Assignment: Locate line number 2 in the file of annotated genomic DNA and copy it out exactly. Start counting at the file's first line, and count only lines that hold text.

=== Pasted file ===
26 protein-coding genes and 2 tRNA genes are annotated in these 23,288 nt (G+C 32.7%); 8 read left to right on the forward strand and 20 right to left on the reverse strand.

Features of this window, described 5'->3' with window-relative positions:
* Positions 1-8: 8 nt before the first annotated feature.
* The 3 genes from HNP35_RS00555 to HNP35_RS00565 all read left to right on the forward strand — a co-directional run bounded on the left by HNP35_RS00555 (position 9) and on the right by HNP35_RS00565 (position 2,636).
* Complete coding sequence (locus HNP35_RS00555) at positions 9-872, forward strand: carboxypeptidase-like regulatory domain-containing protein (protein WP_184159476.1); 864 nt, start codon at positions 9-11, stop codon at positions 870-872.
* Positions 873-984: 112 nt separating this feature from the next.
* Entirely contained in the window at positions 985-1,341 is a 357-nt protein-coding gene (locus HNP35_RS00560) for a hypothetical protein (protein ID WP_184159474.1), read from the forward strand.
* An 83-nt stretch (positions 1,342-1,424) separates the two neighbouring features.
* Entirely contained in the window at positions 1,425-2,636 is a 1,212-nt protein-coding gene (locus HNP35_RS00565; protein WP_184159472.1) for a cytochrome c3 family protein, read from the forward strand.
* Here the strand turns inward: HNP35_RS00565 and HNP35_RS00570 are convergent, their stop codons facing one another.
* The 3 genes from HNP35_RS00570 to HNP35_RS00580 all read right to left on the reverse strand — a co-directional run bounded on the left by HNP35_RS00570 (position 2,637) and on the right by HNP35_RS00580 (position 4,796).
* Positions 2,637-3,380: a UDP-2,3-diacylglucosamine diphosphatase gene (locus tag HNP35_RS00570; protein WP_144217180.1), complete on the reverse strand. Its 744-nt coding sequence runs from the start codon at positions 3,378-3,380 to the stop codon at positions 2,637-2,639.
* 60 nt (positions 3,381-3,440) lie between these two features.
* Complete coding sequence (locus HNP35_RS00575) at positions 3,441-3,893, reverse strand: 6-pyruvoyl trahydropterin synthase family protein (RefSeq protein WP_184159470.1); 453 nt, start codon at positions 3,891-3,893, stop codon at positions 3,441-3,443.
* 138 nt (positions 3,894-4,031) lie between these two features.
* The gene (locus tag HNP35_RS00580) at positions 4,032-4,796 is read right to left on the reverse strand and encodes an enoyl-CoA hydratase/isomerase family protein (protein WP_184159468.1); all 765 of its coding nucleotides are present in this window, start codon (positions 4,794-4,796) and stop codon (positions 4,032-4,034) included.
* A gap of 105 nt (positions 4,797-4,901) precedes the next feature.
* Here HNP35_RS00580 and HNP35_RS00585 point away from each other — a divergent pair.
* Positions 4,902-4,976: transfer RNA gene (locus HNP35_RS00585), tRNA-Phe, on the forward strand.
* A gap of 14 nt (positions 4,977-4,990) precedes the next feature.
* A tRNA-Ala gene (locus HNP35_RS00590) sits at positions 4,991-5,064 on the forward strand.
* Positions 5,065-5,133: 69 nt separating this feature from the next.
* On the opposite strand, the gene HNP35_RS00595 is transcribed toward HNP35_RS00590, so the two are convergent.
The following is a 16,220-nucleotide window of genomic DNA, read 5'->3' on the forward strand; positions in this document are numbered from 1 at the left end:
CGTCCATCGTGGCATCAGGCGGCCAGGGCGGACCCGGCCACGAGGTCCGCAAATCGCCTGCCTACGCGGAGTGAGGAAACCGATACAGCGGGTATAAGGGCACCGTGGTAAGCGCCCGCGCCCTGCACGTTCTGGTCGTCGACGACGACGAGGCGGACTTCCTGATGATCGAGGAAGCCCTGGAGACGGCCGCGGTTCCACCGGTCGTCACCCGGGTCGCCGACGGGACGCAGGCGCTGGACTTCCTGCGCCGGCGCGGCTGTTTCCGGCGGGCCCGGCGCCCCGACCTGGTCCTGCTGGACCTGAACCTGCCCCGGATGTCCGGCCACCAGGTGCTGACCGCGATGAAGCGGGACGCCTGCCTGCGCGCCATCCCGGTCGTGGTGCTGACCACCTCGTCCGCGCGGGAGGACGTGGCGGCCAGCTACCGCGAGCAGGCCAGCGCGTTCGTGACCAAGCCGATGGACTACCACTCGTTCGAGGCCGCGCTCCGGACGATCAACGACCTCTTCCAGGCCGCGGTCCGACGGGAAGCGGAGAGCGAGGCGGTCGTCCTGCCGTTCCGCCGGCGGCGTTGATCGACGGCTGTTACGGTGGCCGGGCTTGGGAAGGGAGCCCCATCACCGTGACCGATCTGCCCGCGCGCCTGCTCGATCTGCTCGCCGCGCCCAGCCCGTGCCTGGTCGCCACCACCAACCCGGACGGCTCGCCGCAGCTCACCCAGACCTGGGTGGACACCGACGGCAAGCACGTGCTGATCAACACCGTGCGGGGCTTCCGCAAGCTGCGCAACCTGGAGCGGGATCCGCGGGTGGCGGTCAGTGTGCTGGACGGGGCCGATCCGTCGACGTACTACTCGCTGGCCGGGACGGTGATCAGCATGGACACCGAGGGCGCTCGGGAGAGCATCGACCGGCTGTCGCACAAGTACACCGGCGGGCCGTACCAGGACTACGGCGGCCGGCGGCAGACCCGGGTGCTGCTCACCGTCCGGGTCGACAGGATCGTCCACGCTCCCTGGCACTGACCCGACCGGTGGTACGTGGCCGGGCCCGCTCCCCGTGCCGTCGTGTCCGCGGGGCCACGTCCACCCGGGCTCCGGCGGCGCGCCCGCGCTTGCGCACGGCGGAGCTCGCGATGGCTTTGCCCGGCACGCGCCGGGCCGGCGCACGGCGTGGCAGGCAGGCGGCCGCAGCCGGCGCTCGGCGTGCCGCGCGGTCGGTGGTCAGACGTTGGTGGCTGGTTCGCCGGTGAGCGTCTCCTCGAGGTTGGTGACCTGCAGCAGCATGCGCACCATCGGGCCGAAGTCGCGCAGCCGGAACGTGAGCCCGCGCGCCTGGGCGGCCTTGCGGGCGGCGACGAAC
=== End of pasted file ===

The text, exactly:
Features of this window, described 5'->3' with window-relative positions: